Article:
Tags: Thwarting | Congressional | Power | Grab

Thwarting a Congressional Power Grab

Monday, 30 June 2003 12:00 AM

There really wasn't much understanding in the country of the implications of that amendment until one day Americans woke up to the fact that they now had the first non-elected president in their history.

When the duly elected Vice President Spiro T. Agnew resigned, President Richard Nixon then appointed House Minority Leader Gerald Ford as vice president. This choice was quickly ratified by Congress without much thought, because at that point no one really expected Nixon to resign.

But as Watergate unfolded, Nixon saw his political support evaporate and he feared impeachment. So he did resign and there was Gerald Ford, who had only won election victories in a single congressional district in Michigan, installed as the non-elected president.

He in turn appointed a vice president who was despised in many political circles, Nelson Rockefeller. Rockefeller, too, was quickly ratified by Congress despite his relative lack of popularity in the nation. Thus, for a little over two years America had both a president and a vice president who had never been elected by the people.

Lots of people were asking themselves, "How did this happen?" Well, when almost no one was paying attention, those who purport to study such matters proposed the amendment providing for the president to be able to name a vice president in the event of a vacancy. It seemed so innocuous that it sailed through the Congress as well as the requisite number of states.

I mention this background because I am indebted to Howard Phillips for calling to our attention the work of the Continuity of Government Commission (COG) which is funded by a number of left-wing foundations such as Carnegie, Packard, the MacArthur Foundation and officially co-hosted by AEI and the Brookings Institute.

COG, with the likes of former Republican Sen. Alan Simpson of Wyoming and Lloyd Cutler, White House counsel for both Jimmy Carter and Bill Clinton, is pushing constitutional amendments that Phillips correctly believes "could radically transform the constitutional structure which has endured with changes for more than 200 years."

COG wants these constitutional amendments passed by Sept. 11, two years after the warlike attacks on the USA. They want Congress to remember that had courageous passengers not crashed the hijacked plane in Pennsylvania, it likely was headed for the Capitol and could well have killed most of the Members.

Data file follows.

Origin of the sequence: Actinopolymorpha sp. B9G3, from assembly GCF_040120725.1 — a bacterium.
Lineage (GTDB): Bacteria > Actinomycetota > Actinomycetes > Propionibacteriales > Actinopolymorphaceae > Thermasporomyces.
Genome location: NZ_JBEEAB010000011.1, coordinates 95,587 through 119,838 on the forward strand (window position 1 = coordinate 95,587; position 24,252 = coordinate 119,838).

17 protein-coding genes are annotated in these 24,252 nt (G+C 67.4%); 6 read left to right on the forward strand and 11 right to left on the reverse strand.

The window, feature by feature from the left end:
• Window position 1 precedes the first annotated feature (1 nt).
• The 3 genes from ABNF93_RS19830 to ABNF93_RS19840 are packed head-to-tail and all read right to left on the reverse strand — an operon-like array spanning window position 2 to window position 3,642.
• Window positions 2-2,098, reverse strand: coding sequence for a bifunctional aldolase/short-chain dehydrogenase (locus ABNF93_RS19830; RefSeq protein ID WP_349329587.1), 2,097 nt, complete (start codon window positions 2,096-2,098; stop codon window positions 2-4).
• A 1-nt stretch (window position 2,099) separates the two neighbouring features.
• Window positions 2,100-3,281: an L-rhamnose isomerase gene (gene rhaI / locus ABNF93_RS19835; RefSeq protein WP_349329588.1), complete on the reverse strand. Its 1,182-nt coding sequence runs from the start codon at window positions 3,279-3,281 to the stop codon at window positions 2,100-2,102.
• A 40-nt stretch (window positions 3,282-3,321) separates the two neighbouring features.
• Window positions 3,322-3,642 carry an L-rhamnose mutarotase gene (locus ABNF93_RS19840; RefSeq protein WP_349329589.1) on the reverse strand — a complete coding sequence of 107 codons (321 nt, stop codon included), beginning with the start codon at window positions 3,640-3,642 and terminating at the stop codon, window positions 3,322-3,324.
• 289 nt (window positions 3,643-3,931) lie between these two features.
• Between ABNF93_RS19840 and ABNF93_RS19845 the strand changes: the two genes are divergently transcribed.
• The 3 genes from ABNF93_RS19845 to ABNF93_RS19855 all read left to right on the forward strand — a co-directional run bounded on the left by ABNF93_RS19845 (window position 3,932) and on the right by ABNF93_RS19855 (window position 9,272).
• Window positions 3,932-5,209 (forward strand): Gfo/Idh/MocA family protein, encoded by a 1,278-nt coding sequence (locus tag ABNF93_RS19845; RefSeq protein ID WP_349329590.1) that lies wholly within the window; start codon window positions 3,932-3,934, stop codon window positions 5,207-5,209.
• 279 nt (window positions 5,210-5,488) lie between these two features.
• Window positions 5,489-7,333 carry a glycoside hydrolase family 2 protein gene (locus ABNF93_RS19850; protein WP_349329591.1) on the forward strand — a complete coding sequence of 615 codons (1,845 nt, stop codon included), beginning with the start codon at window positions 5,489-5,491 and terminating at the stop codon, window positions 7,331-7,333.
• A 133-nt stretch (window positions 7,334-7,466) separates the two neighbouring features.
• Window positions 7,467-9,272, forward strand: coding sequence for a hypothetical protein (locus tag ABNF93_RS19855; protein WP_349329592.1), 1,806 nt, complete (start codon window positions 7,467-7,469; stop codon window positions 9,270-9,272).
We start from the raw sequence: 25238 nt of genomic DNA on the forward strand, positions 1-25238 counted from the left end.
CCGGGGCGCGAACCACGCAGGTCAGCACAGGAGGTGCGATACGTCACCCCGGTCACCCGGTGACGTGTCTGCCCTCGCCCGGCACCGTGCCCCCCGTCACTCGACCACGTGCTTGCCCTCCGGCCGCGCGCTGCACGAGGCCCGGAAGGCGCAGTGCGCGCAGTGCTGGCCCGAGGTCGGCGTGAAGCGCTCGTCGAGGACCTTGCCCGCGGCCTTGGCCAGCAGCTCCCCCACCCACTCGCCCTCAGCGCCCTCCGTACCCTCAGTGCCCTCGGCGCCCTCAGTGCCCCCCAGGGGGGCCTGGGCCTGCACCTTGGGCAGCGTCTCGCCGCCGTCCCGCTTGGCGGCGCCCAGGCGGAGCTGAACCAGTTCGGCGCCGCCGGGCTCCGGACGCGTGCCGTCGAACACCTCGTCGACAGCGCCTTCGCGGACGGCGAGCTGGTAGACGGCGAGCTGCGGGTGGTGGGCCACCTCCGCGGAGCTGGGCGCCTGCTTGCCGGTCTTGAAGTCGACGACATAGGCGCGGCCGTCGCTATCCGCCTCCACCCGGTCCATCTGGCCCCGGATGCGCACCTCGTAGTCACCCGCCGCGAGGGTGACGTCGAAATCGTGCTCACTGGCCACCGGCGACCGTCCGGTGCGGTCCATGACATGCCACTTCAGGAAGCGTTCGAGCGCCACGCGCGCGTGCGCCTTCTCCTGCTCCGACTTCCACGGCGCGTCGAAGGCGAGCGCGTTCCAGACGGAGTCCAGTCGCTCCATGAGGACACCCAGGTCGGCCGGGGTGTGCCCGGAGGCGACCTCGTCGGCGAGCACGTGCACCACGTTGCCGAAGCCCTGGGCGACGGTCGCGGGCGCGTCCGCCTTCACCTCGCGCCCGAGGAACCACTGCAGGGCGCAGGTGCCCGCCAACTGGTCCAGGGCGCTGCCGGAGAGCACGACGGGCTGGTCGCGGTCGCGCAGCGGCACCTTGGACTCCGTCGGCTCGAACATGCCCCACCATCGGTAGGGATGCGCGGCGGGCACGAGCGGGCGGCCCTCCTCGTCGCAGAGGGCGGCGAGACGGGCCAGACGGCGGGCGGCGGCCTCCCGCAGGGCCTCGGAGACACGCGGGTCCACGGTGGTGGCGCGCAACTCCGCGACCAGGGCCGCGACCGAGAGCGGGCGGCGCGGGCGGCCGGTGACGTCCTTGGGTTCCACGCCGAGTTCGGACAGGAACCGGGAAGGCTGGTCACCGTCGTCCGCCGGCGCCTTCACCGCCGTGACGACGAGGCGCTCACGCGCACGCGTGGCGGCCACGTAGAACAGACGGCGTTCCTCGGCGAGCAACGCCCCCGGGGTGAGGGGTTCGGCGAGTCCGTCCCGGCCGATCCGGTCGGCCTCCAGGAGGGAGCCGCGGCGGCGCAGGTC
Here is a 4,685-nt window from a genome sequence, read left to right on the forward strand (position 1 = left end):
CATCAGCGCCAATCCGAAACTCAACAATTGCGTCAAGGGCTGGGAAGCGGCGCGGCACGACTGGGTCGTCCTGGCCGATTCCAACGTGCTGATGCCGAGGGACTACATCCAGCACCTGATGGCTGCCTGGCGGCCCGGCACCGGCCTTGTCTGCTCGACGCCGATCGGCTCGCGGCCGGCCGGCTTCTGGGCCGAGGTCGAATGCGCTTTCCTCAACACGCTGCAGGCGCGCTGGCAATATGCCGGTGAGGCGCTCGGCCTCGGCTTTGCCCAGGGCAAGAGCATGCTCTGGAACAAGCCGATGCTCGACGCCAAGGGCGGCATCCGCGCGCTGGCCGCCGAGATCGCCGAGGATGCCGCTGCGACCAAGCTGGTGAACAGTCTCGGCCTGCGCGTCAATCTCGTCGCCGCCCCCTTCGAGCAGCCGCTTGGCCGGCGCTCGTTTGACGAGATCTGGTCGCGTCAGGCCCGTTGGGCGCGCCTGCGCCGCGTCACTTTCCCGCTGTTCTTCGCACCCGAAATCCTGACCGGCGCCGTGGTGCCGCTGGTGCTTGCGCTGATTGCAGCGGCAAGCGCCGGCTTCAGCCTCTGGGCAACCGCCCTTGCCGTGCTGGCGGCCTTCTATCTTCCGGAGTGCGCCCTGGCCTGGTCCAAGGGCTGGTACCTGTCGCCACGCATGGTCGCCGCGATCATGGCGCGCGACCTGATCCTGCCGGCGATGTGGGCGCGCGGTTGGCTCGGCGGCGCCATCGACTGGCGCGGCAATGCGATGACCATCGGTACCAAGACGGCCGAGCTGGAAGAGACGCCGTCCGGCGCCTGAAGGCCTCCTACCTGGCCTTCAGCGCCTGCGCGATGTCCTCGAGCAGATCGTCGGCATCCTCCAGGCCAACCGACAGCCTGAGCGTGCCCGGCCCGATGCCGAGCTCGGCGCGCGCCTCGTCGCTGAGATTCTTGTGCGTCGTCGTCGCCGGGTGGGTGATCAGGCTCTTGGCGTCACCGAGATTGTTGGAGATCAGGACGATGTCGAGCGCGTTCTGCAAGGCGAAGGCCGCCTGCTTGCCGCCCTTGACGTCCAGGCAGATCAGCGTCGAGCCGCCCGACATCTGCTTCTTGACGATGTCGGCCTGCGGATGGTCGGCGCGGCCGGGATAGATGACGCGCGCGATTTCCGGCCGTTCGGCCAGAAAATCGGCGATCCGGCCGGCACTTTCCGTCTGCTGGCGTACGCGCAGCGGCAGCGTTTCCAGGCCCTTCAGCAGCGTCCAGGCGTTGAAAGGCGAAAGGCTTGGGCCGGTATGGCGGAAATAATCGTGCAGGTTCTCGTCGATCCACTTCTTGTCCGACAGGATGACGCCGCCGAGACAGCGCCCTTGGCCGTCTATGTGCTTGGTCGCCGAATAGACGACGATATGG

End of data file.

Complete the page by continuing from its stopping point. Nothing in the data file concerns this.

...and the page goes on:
One of the COG amendments stipulates that "Congress shall have the power to regulate by law the filling of vacancies that may occur in the House of Representatives and Senate in the event that a substantial number of Members are killed or incapacitated."

Phillips said Congress would, in effect, be a permanently seated constitutional convention, able to change the law regarding the selection of its Members whenever it saw fit to do so.

Phillips quotes Tim Lizardo of Rep. Ron Paul's staff as pointing out the extremely broad nature of this amendment. It would give Congress the power to define "substantial number" of vacancies and "times of national emergency," and even might make these appointments when there is "incapacitation" when no emergency exists.

Lizardo says that COG ignores the fact that a Congress of 199 elected Members and 236 appointed Members would be less than legitimate. "What if," Lizardo asks, "the majority of elected Members voted against a measure while the vast majority of appointed officials passed the measure into law?" He said the only thing then remotely resembling the will of the people would have been overturned by appointed representatives.

Another COG proposal is to permit governors to fill all the vacancies in the House. Right now governors can appoint senators when there is a vacancy, but if there is a vacancy in the House, there has to be a special election.

Phillips wonders how Republicans would feel permitting Gov. Gray Davis to appoint all California House Members if there were vacancies in all the districts. Or likewise how Democrats would feel about having Gov. George Pataki fill all of New York's vacancies.

Simpson claims that these appointments would be temporary. But who defines temporary? And if Congress can change the law when it sees fit, perhaps they will make these appointed seats permanent once the appointed Members dominate the Congress.

The COG scheme, according to Phillips, would let candidates for Congress (and even Members after they were elected) designate an alternate should they die.

Much damage could be done by these appointed Members before elected Members again could take their seats, if they ever would again. Once Congress passes something, it is almost never repealed.

There is a lot of pressure on Congress to pass this legislation. It may be well-intentioned (although when you look at who is on this commission, I am not sure), but Congress needs to take a long, hard look at these proposals before they are put to a vote.

There is no real need for this legislation. Whatever might remain of a damaged Congress can pass temporary rules with which to operate. And special elections can be held in swift fashion. It might well be good for a shocked nation if they had to respond in such elections.

In any case, the brakes need to be applied here. Otherwise we will awake and ask, "How did this happen?" – only this time the results will be far more pernicious and the consequences more far-reaching.

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There really wasn't much understanding in the country of the implications of that amendment until one day Americans woke up to the fact that they now had the first non-elected president in their history. When the duly elected Vice President Spiro T. Agnew resigned,...
Monday, 30 June 2003 12:00 AM
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